the newspaper and kept up with current events, and more so than most of his classmates, he sensed the growing popularity of
socialism in America. He instinctively felt that a welfare state might lead to our downfall as a nation. Roger was proud to
finally earn his stars and graduate as a Distinguished Cadet in the top 5% of his class. He selected the Corps of Engineers.
Roger's "devil may care" personality and career Army aspirations led him to Airborne and Ranger Schools. His first
permanent assignment was with the 325th Engineers of the 101st Airborne Division at Ft. Campbell, KY. Roger enjoyed his duty in
the 10Ist especially the jumps. As cupid would have it, he became smitten with Ann Underwood, a young lady from nearby
Hopkinsville. Their romance flourished; and they soon became engaged. Shortly thereafter, however, Roger's luck ran out.
In early 1963, curious about unusual swelling in his neck, he consulted a doctor and was diagnosed with Hodgkin's lymphoma,
a malignancy that was treatable, but usually fatal. The love between Ann and Roger was strong, and their wedding took place as
planned. Thereafter, he had several radiation treatments. Then came the medical discharge.
But Roger was not ready to give up. He and Ann returned to New Orleans, where he earned an MBA from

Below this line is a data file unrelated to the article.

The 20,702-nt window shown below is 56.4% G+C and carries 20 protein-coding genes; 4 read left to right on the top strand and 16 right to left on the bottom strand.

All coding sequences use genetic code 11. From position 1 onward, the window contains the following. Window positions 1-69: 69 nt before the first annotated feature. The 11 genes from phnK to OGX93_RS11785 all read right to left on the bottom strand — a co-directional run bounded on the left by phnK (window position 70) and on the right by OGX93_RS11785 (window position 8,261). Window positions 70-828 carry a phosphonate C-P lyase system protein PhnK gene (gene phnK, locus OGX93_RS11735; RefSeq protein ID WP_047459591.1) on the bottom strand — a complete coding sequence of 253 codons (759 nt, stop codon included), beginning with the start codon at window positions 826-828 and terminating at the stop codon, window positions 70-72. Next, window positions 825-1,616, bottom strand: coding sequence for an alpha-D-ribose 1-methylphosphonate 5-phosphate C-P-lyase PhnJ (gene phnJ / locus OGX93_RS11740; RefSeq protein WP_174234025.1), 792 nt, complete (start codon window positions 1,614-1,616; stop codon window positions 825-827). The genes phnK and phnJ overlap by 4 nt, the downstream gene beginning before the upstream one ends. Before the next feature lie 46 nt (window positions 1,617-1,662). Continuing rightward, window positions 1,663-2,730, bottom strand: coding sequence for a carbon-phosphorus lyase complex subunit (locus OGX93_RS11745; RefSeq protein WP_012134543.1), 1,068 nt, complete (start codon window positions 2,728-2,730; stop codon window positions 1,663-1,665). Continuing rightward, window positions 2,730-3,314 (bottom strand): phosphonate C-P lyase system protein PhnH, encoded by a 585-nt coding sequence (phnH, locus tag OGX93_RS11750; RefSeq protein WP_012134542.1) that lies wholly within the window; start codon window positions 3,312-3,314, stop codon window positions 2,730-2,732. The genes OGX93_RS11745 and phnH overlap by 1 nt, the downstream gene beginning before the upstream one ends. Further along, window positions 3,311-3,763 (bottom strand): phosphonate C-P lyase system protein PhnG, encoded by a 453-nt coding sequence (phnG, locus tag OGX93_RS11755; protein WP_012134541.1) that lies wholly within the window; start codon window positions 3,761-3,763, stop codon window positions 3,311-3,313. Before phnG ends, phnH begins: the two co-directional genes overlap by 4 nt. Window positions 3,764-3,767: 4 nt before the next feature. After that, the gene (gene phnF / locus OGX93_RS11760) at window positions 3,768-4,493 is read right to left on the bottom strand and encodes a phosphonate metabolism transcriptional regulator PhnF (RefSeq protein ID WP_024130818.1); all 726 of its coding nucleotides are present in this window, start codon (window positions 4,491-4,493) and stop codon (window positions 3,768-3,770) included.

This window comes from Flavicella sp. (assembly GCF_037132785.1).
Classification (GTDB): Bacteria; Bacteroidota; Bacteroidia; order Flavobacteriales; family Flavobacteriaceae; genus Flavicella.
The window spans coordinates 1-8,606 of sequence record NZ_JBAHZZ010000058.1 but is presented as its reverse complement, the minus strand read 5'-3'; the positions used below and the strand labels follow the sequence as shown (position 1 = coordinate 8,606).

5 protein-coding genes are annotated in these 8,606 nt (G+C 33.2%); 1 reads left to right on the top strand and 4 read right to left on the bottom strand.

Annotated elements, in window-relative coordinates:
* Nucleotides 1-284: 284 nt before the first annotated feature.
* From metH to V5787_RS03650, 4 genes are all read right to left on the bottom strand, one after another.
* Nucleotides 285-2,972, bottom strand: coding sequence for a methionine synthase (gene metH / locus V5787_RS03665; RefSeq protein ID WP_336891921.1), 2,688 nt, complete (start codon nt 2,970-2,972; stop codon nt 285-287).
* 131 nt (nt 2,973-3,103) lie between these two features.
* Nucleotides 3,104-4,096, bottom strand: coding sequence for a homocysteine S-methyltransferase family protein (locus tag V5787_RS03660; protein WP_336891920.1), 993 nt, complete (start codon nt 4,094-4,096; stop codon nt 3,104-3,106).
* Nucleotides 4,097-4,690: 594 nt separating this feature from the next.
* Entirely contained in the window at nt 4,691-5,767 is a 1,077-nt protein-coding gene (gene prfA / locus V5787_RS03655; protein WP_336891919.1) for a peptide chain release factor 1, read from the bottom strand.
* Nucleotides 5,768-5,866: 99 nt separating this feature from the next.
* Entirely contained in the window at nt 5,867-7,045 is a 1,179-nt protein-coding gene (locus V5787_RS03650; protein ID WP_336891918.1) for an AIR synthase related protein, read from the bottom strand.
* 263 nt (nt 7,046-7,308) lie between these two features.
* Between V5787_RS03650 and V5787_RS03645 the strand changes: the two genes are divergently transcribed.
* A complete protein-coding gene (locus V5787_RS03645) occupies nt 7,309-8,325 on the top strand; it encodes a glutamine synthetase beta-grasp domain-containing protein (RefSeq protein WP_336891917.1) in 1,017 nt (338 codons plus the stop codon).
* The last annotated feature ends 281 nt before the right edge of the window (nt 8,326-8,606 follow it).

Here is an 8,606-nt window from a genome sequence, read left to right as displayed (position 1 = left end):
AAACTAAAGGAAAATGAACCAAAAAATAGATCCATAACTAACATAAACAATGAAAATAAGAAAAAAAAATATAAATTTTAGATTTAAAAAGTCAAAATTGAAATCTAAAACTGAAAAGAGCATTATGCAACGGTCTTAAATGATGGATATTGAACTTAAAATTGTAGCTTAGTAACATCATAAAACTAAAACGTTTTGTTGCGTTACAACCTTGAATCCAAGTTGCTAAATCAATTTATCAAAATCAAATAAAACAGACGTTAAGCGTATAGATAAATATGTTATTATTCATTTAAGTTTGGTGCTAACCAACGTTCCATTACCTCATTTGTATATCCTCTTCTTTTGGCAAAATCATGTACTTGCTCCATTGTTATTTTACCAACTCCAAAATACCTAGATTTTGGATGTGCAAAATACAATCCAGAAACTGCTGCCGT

Tulane University, and Ann taught school nearby. Roger wanted to prepare himself for survival in a civilian economy that was
becoming increasingly complex. He found the discipline of accounting to be challenging and to his liking. Between periods of
chemotherapy, the lymphoma went into remission, enabling Roger to be very active at school. He was liked and respected at
Tulane and gave little reason for friends and faculty to suspect that he struggled with a serious medical problem.
Following graduation with honors at Tulane in 1965, Roger joined a New Orleans accounting firm. He did his
share of the hard work involving travel, audit, and tax preparation. In his leisure time, Roger began to develop a pretty good
game of golf. At home Roger liked to play with his dog Oscar, a lovable little dachshund. In the brief time they had remaining,
Roger and Ann truly enjoyed their friends, associates, and their life together. Roger harbored no resentment, only the desire
to do his duty ahd to keep on playing the card game of life with the hand dealt.
However, the disease eventually took its toll. With Ann at his bedside, Roger died in 1966. To most, his
death came as a surprise. The admiration of the Tulane students and faculty who knew Roger was enshrined by a special award.
It is considered to be the top honor conferred on a Tulane MBA candidate and is given each year at graduation. The award is
explained on a plaque prominently affixed in the entrance hall of Tulane University's School of Business in New Orleans. It
ROGER L. CORNELIUS AWARD
Established in 1967 by the Tulane School of Business in honor of Roger L. Cornelius, a 1961 West Point Graduate and a 1965
M.B.A. who died shortly after graduation. This award commemorates Mr. Cornelius' dedication to the highest standards of
business scholarship and leadership. This award is presented to the graduating student in the master of business
administration program who best exemplifies these qualities.
Roger was a young soldier who faced life and death gracefully and gallantly. Surely, he now walks in his
special place of sunshine.